NEW YORK – To see what Facebook has become, look no further than the Hutzler 571 Banana Slicer.
Sometime last year, people began sharing tongue-in-cheek online reviews of the banana-shaped piece of yellow plastic with their Facebook friends. Then those friends shared with their friends. Soon, after Amazon paid to promote it, posts featuring the $3.49 utensil were appearing in even more Facebook feeds.
At some point, though, the joke got old. But there it was, again and again — the banana slicer had become a Facebook version of that old knock-knock joke your weird uncle has been telling for years.
The Hutzler 571 phenomenon is a regular occurrence on the world’s biggest online social network, which begs the question: Has Facebook become less fun?
That’s something many users – especially those in their teens and early 20s – are asking themselves as they wade through endless posts, photos “liked” by people they barely know and spur-of-the-moment friend requests. Has it all become too much of a chore? Are the important life events of your closest loved ones drowning in a sea of banana slicer jokes?
“When I first got Facebook I literally thought it was the coolest thing to have. If you had a Facebook you kind of fit in better, because other people had one,” says Rachel Fernandez, 18, who first signed on to the site four or five years ago.
And now? “Facebook got kind of boring,” she says.
Chatter about Facebook’s demise never seems to die down, whether it’s talk of “Facebook fatigue,” or grousing about how the social network lost its cool once grandma joined. The Pew Research Center’s Internet and American Life Project recently found that some 61 percent of Facebook users had taken a hiatus from the site for reasons that range from “too much gossip and drama” to “boredom.” Some respondents said there simply isn’t enough time in their day for Facebook.
If Facebook Inc.’s users leave, or even check in less frequently, its revenue growth would suffer. The company, which depends on targeted advertising for most of the money it makes, booked revenue of $5.1 billion in 2012, up from $3.7 billion a year earlier.
But so far, for every person who has left permanently, several new people have joined up. Facebook has more than 1 billion users around the world. Of these, 618 million sign in every day.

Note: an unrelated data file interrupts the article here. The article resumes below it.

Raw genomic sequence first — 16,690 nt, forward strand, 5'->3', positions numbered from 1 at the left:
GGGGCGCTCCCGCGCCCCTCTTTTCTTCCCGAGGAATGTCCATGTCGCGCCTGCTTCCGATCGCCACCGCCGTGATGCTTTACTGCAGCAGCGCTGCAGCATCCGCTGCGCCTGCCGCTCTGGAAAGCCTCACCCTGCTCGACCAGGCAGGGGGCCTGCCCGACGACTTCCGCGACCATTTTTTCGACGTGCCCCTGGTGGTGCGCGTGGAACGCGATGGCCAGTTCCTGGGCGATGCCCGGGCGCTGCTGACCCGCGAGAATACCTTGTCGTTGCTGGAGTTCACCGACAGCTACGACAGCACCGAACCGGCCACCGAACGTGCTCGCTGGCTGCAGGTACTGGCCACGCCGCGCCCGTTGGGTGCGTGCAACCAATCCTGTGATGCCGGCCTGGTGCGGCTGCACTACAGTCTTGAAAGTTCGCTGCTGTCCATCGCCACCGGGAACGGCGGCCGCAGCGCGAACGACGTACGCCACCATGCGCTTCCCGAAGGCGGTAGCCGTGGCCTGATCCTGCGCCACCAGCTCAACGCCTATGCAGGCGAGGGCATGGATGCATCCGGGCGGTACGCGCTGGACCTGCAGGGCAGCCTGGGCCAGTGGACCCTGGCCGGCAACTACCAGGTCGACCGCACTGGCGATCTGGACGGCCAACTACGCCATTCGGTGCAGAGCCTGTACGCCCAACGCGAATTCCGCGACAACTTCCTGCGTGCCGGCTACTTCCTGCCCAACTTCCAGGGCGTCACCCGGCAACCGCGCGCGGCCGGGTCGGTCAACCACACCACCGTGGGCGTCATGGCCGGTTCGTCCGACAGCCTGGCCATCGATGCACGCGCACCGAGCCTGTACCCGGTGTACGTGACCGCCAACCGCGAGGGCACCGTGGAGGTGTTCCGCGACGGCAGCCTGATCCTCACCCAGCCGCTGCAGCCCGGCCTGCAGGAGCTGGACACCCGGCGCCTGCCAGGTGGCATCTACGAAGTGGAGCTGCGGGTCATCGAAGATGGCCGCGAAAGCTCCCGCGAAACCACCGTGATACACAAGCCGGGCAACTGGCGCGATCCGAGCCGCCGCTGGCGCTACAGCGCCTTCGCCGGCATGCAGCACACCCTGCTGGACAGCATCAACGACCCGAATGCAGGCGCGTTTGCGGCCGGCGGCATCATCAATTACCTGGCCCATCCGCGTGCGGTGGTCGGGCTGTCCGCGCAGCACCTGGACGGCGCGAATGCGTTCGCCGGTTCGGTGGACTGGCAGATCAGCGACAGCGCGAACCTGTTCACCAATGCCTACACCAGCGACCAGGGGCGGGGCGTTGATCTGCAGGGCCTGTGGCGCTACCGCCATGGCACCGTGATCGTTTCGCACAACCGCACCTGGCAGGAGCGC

Indeed, Fernandez hasn’t abandoned Facebook. Though the Traverse City, Mich., high school senior doesn’t look at her News Feed, the constant cascade of posts, photos and viral videos from her nearly 1,800 friends, she still uses Facebook’s messaging feature to reach out to people she knows, such as a German foreign exchange student she met two years ago.
Fernandez uses Facebook in the same way that people use email or the telephone. But she prefers using Facebook to communicate because everyone she knows is there. That’s a sign that Facebook’s biggest asset may also be its biggest challenge.
“We have never seen a social space that actually works for everybody,” says danah boyd, who studies youth culture, the Internet and social media as a senior researcher at Microsoft Research. “People don’t want to hang out with everybody they have ever met.”
Might Facebook go the way of email? Those who came of age in the “You’ve got mail” era can reminisce fondly about arriving home from school and checking their AOL accounts to see if anyone sent them an electronic message. Boyd, who is 35 (and legally spells her name with no capitalization), recalls being a teenager and “thinking email is the best thing ever.”
Few people share that sentiment these days. Ian Bogost, professor at the Georgia Institute of Technology, recently listed email alongside “Blood, frogs, lice, flies, pestilence, boils, hail, locusts, darkness, death of the firstborn” in a Facebook post.
“I was just going through my daily email routine, reflecting on the fact that it feels like batting down a wall of locusts,” Bogost says.
Although email has gone from after-school treat to a dull routine in the space of 20 years, no one is ready to ring its death knell just yet. And similarly, Facebook’s lost luster doesn’t necessarily foreshadow its obsolescence.
“I don’t see teenagers leaving in droves,” boyd says. “I just don’t see it being their site of passion.”
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